Moth study confirms Darwin’s theory of evolution
Scientists at the University of Exeter have investigated the survival odds of pale and dark forms of the peppered moth, Biston betularia. The researchers demonstrated that the pale moths are safer from predators when there is less pollution, while darker moths have a better chance of survival when the air is more polluted.
The research confirms Darwin’s theory of evolution. The prevalence of darker varieties of moths or other animals in polluted areas, also known as “industrial melanism,” provides critical evidence to support natural selection.
“Through a bird’s eyes, the pale peppered moths more closely match lichen-covered bark, whereas darker individuals more closely match plain bark,” said first author Olivia Walton.
“Crucially, this translates into a strong survival advantage; the lighter moths are much less likely to be seen by wild birds when on lichen-covered backgrounds, in comparison to dark moths.”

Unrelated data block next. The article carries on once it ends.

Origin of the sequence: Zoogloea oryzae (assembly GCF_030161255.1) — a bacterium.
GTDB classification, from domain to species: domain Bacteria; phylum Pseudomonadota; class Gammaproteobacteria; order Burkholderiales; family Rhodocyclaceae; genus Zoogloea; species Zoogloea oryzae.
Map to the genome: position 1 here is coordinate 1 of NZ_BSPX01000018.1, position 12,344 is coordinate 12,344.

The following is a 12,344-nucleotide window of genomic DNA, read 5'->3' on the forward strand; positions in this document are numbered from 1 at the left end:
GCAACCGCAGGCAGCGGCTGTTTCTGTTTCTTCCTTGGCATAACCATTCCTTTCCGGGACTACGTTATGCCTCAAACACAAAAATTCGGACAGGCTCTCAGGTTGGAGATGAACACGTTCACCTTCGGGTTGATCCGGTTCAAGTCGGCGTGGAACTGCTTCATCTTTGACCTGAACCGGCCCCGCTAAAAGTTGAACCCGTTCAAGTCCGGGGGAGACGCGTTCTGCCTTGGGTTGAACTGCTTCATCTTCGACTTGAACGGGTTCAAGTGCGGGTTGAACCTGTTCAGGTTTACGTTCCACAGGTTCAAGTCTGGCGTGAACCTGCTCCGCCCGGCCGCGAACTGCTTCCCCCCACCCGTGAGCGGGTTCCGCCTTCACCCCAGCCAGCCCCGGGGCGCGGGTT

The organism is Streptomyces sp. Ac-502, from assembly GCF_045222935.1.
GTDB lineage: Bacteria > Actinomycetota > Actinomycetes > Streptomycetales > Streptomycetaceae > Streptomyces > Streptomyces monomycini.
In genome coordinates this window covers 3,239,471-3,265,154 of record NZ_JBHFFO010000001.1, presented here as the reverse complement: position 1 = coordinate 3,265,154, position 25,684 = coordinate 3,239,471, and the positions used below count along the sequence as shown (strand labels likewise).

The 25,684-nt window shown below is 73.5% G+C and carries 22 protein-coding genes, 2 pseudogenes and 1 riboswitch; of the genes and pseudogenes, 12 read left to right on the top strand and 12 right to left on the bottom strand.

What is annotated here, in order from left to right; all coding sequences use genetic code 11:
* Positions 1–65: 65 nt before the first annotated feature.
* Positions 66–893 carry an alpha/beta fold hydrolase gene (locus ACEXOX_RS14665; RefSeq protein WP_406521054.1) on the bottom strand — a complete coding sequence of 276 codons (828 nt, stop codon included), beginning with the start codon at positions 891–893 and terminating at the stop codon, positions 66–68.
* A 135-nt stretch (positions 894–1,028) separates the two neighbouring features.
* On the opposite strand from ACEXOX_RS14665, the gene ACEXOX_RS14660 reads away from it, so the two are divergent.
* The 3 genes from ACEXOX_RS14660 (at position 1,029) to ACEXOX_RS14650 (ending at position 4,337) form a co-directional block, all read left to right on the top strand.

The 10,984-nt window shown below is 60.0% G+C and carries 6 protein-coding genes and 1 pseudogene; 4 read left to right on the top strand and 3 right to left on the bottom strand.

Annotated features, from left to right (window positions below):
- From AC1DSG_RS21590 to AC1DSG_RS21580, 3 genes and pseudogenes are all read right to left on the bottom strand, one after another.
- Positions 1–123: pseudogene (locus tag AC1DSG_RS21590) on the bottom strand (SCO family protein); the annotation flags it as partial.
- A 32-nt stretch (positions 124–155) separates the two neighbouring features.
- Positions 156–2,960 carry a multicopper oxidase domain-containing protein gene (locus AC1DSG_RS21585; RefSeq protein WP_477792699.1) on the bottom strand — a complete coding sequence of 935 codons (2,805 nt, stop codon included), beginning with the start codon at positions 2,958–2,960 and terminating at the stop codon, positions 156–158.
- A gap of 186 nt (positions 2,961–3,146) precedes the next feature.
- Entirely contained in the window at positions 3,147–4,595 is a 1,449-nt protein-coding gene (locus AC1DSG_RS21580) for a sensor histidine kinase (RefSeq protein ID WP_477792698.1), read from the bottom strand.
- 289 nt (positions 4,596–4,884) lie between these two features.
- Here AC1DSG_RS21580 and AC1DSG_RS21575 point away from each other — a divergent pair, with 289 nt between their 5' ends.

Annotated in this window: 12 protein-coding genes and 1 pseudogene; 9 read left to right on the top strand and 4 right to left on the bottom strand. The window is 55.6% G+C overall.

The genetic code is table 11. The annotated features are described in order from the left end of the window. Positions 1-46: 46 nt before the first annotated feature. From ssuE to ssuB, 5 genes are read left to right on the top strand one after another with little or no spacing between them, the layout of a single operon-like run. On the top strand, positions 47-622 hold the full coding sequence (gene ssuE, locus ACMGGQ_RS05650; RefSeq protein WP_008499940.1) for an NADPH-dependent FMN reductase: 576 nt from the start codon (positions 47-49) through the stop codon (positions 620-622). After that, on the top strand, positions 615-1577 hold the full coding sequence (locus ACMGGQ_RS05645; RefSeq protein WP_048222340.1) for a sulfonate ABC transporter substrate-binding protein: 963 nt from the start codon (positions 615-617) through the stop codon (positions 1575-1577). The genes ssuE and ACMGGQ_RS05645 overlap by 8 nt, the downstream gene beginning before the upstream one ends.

During the Industrial Revolution across the UK, pollution killed the lichen on trees and the bark was darkened by soot. As a result, a new type of peppered moth emerged with darker wings.
Years later, when the soot cleared up and the lichen recovered, the pale moths made a major comeback. While this phenomenon has been well-documented, it was never investigated whether the camouflage protected the moths from birds and other predators.
“This is one of the most iconic examples of evolution, used in biology textbooks around the world, yet fiercely attacked by creationists seeking to discredit evolution,” said Professor Martin Stevens.
“Remarkably, no previous study has quantified the camouflage of peppered moths, or related this to survival against predators in controlled experiments.”
“Using digital image analysis to simulate bird vision and field experiments in British woodland, we compared how easily birds can see pale and darker moths, and ultimately determine their predation risk.”
“Our findings confirm the conventional story put forward by early evolutionary biologists – that changes in the frequency of dark and pale peppered moths were driven by changes in pollution and camouflage.”
The study is published in the journal Communications Biology.
Image Credit: Olivia Walton